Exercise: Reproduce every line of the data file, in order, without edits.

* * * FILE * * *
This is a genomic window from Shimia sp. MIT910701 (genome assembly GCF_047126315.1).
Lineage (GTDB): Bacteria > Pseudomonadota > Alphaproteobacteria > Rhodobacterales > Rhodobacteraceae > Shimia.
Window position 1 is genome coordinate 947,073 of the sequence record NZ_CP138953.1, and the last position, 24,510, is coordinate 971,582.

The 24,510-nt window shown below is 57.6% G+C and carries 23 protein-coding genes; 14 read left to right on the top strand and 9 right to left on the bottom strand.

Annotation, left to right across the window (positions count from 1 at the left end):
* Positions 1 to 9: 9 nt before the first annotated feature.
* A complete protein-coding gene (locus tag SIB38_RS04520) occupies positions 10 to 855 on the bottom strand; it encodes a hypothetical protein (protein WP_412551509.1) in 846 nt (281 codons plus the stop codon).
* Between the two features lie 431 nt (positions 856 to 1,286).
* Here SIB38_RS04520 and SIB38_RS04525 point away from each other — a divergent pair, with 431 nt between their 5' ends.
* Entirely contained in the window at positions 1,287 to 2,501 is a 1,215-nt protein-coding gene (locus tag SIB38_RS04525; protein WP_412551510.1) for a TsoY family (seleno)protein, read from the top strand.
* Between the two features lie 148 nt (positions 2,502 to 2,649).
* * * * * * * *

This is a genomic window from Shimia sp. MIT910701 (genome assembly GCF_047126315.1).
Lineage (GTDB): Bacteria > Pseudomonadota > Alphaproteobacteria > Rhodobacterales > Rhodobacteraceae > Shimia.
Window position 1 is genome coordinate 947,073 of the sequence record NZ_CP138953.1, and the last position, 24,510, is coordinate 971,582.

The 24,510-nt window shown below is 57.6% G+C and carries 23 protein-coding genes; 14 read left to right on the top strand and 9 right to left on the bottom strand.

Annotation, left to right across the window (positions count from 1 at the left end):
* Positions 1 to 9: 9 nt before the first annotated feature.
* A complete protein-coding gene (locus tag SIB38_RS04520) occupies positions 10 to 855 on the bottom strand; it encodes a hypothetical protein (protein WP_412551509.1) in 846 nt (281 codons plus the stop codon).
* Between the two features lie 431 nt (positions 856 to 1,286).
* Here SIB38_RS04520 and SIB38_RS04525 point away from each other — a divergent pair, with 431 nt between their 5' ends.
* Entirely contained in the window at positions 1,287 to 2,501 is a 1,215-nt protein-coding gene (locus tag SIB38_RS04525; protein WP_412551510.1) for a TsoY family (seleno)protein, read from the top strand.
* Between the two features lie 148 nt (positions 2,502 to 2,649).